This further convinced us that people who claim government-run health care would be more inefficient and mistake-prone than the current mostly private system never have had much to do with an insurance company.
There is no way, absolutely no way, that any public organization could be more difficult, irritating, and time-consuming to deal with than Regence Blue Cross of Oregon is. And here's the scary thing: Regence likely is better than truly malevolent for-profit corporate insurance giants.
On the positive side, we just whipped Regence's ass. I'll save the gloating for another post, where I'll share the details of how we (well, mostly Laurel, but I helped some) won an appeal of Regence's wrong-headed decision to drop Restasis, a dry eye medication, from its formulary.
We challenged Regence and won, after several levels of appeal that ended up with an outside expert physician agreeing with us that Restasis is medically necessary and Regence had no valid reason for dropping payment for Laurel's prescription.
Yesterday Laurel phoned Regence to find out when her coverage for Restasis would start up again, and if (as we expect) Regence will be paying us back for six-plus months of our paying the total cost for this spendy medication.
Here's the sorry step-by-step tale of how our much-vaunted "best health care in the world" insurance system responds to a simple consumer question:
(1) Laurel calls the phone number of Patty Nelson, a Regence Blue Cross of Oregon employee in the Member Appeals department. Nelson has been corresponding and talking with Laurel about her appeal. Laurel hears a busy signal.
(2) Laurels hangs up and dials Regence Customer Service. She's told that Nelson no longer works for Regence. Laurel asks to talk to someone else in Member Appeals. The Customer Service rep has no idea how to reach the Member Appeals department.
(3) Laurel is transferred to several other people, none of whom know how to contact anyone in Member Appeals, which apparently is in some sort of underground bunker that is a secret even to other Regence staff. She ends up talking with a supervisor in Customer Service, Corey.
(4) Corey puts Laurel on hold for a long time. Eventually Laurel is told that Corey was unable to reach Member Appeals. So Laurel is transferred to Pharmacy Services.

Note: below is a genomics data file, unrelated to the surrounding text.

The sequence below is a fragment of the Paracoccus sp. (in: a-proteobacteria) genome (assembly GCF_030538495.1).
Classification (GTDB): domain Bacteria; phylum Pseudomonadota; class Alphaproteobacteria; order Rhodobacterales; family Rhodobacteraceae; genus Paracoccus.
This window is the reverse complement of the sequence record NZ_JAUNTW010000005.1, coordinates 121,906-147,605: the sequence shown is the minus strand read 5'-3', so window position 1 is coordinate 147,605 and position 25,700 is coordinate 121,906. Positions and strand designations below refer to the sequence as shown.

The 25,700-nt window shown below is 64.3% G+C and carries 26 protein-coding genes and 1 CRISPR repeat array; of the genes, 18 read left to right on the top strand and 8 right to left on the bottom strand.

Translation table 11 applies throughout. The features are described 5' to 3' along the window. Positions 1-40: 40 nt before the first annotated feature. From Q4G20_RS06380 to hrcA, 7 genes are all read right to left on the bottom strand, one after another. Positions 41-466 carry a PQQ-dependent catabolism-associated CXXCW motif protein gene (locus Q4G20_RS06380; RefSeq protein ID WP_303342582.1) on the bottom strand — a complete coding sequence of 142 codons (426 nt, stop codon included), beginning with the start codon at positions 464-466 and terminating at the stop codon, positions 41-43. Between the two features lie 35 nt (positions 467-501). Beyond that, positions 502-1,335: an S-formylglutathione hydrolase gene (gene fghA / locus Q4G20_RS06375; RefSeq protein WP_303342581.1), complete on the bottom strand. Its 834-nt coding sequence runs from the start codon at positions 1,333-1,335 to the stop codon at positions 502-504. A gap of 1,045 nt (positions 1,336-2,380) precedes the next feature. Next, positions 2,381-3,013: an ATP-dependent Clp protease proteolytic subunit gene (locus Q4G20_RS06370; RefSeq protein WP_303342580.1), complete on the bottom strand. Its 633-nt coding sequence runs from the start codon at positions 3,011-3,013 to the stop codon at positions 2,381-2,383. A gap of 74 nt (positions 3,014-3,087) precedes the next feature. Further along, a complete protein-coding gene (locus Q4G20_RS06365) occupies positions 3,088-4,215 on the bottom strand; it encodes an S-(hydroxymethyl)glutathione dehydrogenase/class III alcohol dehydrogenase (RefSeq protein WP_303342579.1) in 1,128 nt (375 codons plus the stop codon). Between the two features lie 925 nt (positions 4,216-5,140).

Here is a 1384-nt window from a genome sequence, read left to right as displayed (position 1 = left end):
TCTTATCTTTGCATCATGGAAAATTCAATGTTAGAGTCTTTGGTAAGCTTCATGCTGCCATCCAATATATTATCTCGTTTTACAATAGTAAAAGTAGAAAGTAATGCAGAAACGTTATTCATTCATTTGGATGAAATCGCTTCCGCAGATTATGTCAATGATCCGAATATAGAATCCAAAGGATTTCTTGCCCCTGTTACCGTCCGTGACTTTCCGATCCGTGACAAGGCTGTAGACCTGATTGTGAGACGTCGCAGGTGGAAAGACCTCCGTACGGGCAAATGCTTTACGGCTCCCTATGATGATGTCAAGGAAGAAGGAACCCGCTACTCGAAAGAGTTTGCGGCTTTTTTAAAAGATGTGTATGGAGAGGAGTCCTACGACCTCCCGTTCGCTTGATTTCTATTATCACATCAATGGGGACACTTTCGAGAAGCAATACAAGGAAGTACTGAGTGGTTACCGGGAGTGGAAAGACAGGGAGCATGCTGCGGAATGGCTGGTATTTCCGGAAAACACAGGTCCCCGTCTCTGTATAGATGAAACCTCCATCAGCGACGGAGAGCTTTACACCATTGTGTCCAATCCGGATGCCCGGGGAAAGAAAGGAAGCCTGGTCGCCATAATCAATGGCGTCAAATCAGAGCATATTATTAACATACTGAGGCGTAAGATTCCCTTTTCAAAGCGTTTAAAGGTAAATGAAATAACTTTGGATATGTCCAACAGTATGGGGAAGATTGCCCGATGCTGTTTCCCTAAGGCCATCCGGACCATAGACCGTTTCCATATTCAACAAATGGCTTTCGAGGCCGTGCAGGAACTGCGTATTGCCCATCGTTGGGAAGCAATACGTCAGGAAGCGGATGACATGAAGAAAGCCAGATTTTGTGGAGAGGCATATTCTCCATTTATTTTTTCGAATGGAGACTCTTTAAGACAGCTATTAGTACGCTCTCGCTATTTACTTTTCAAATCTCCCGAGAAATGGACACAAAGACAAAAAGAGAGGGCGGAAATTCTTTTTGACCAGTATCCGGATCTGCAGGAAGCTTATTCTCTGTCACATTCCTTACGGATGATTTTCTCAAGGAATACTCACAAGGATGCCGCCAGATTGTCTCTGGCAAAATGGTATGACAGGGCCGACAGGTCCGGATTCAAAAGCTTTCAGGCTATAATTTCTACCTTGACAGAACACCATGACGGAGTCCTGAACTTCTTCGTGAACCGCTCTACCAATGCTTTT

(5) Someone in Pharmacy Services tells Laurel that she should talk with Kathleen McNulte, a manager who deals with appeals. When the number she's transferred to rings, the answering message doesn't mention McNulte, saying just "Medical Affairs" -- which is only for providers. The message says that messages can't be left at this phone number, because it is no longer in service.
(6) Laurel decides to press the option for providers, something about medical services triage. This gets her disconnected. Dialing the number again, she reaches Customer Service -- which is where she freaking started 40 frustrating minutes previously.
(7) A while later, Laurel tried again. Again she was transferred by Customer Services to Pharmacy Services, where she spoke with a supervisor. This time she was put on hold for about an hour, while she put the phone on speaker, fixed and ate lunch, and did other stuff.
(8) The Pharmacy Services supervisor refused to give Laurel her phone number. No one at Regence offered to search for the information she needed and call her back. Each person insisted that she stay on the line. Finally Jan from Pharmacy Services came back and said that the person she needed to talk to wasn't in today, so she will call Laurel tomorrow morning.
(9) The next day, Jan did indeed phone Laurel. She said that Regence is trying to figure out what Laurel's winning of the appeal means. The information is being "loaded into the system" (even though the overturning of Regence's denial of Restasis coverage occurred several weeks ago). Laurel was told that no name, phone number, or address of anyone at Regence who is working on her case could be given to her.
Supposedly Laurel will get a letter about all this...eventually.
On the other hand, public employees at the state Insurance Commission have been most helpful, available, and competent. Laurel was told by one of them that Regence has had big layoffs lately, and is working with a "skeleton staff."
Funny, our insurance premium hasn't gone down. I wonder where the money from all the cost savings is going. Probably into CEO salaries.